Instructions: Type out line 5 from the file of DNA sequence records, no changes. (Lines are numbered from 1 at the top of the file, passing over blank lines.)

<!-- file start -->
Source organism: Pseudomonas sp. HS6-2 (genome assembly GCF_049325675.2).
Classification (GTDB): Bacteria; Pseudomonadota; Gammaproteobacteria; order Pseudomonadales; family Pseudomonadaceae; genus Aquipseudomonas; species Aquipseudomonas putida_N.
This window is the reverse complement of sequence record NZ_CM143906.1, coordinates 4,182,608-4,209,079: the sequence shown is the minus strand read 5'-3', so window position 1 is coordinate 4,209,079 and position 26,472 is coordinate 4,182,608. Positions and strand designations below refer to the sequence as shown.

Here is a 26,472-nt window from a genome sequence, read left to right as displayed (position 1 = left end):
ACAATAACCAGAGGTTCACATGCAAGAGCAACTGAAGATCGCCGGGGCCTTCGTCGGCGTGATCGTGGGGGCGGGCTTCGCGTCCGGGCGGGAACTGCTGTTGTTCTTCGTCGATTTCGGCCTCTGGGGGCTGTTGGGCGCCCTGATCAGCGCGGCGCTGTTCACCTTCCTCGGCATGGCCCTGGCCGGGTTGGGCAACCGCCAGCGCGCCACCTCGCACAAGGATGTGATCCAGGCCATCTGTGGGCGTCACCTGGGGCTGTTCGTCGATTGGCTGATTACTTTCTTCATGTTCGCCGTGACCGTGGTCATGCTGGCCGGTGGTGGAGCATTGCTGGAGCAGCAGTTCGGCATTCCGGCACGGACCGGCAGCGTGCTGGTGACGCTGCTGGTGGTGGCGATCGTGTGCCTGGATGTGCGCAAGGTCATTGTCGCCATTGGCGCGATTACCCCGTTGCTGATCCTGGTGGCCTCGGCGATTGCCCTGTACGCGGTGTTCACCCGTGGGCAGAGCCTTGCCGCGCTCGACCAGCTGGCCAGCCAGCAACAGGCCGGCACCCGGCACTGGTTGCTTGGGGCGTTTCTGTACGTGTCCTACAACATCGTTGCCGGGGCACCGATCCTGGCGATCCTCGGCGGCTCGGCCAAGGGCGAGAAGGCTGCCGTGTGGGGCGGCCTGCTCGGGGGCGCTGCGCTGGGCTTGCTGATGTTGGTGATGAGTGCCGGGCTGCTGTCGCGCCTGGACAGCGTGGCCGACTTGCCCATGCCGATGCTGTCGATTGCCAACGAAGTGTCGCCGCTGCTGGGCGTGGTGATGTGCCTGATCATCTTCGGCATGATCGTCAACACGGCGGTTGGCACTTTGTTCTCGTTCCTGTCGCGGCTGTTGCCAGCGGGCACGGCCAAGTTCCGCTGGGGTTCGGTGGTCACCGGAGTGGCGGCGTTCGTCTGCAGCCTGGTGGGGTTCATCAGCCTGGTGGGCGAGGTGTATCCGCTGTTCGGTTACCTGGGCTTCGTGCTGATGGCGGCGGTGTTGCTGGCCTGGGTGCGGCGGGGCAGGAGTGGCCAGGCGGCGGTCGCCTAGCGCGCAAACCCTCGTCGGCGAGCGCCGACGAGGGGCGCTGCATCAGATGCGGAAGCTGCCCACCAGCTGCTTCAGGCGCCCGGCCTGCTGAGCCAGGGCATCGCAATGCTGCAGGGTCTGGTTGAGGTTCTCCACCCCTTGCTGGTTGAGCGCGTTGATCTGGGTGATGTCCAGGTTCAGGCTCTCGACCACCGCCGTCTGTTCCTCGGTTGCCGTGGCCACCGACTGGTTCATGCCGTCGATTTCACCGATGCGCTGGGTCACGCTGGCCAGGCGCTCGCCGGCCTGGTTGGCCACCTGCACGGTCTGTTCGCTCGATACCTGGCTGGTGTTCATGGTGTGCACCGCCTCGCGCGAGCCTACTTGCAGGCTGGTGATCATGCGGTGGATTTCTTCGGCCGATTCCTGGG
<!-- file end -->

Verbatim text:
ACAATAACCAGAGGTTCACATGCAAGAGCAACTGAAGATCGCCGGGGCCTTCGTCGGCGTGATCGTGGGGGCGGGCTTCGCGTCCGGGCGGGAACTGCTGTTGTTCTTCGTCGATTTCGGCCTCTGGGGGCTGTTGGGCGCCCTGATCAGCGCGGCGCTGTTCACCTTCCTCGGCATGGCCCTGGCCGGGTTGGGCAACCGCCAGCGCGCCACCTCGCACAAGGATGTGATCCAGGCCATCTGTGGGCGTCACCTGGGGCTGTTCGTCGATTGGCTGATTACTTTCTTCATGTTCGCCGTGACCGTGGTCATGCTGGCCGGTGGTGGAGCATTGCTGGAGCAGCAGTTCGGCATTCCGGCACGGACCGGCAGCGTGCTGGTGACGCTGCTGGTGGTGGCGATCGTGTGCCTGGATGTGCGCAAGGTCATTGTCGCCATTGGCGCGATTACCCCGTTGCTGATCCTGGTGGCCTCGGCGATTGCCCTGTACGCGGTGTTCACCCGTGGGCAGAGCCTTGCCGCGCTCGACCAGCTGGCCAGCCAGCAACAGGCCGGCACCCGGCACTGGTTGCTTGGGGCGTTTCTGTACGTGTCCTACAACATCGTTGCCGGGGCACCGATCCTGGCGATCCTCGGCGGCTCGGCCAAGGGCGAGAAGGCTGCCGTGTGGGGCGGCCTGCTCGGGGGCGCTGCGCTGGGCTTGCTGATGTTGGTGATGAGTGCCGGGCTGCTGTCGCGCCTGGACAGCGTGGCCGACTTGCCCATGCCGATGCTGTCGATTGCCAACGAAGTGTCGCCGCTGCTGGGCGTGGTGATGTGCCTGATCATCTTCGGCATGATCGTCAACACGGCGGTTGGCACTTTGTTCTCGTTCCTGTCGCGGCTGTTGCCAGCGGGCACGGCCAAGTTCCGCTGGGGTTCGGTGGTCACCGGAGTGGCGGCGTTCGTCTGCAGCCTGGTGGGGTTCATCAGCCTGGTGGGCGAGGTGTATCCGCTGTTCGGTTACCTGGGCTTCGTGCTGATGGCGGCGGTGTTGCTGGCCTGGGTGCGGCGGGGCAGGAGTGGCCAGGCGGCGGTCGCCTAGCGCGCAAACCCTCGTCGGCGAGCGCCGACGAGGGGCGCTGCATCAGATGCGGAAGCTGCCCACCAGCTGCTTCAGGCGCCCGGCCTGCTGAGCCAGGGCATCGCAATGCTGCAGGGTCTGGTTGAGGTTCTCCACCCCTTGCTGGTTGAGCGCGTTGATCTGGGTGATGTCCAGGTTCAGGCTCTCGACCACCGCCGTCTGTTCCTCGGTTGCCGTGGCCACCGACTGGTTCATGCCGTCGATTTCACCGATGCGCTGGGTCACGCTGGCCAGGCGCTCGCCGGCCTGGTTGGCCACCTGCACGGTCTGTTCGCTCGATACCTGGCTGGTGTTCATGGTGTGCACCGCCTCGCGCGAGCCTACTTGCAGGCTGGTGATCATGCGGTGGATTTCTTCGGCCGATTCCTGGG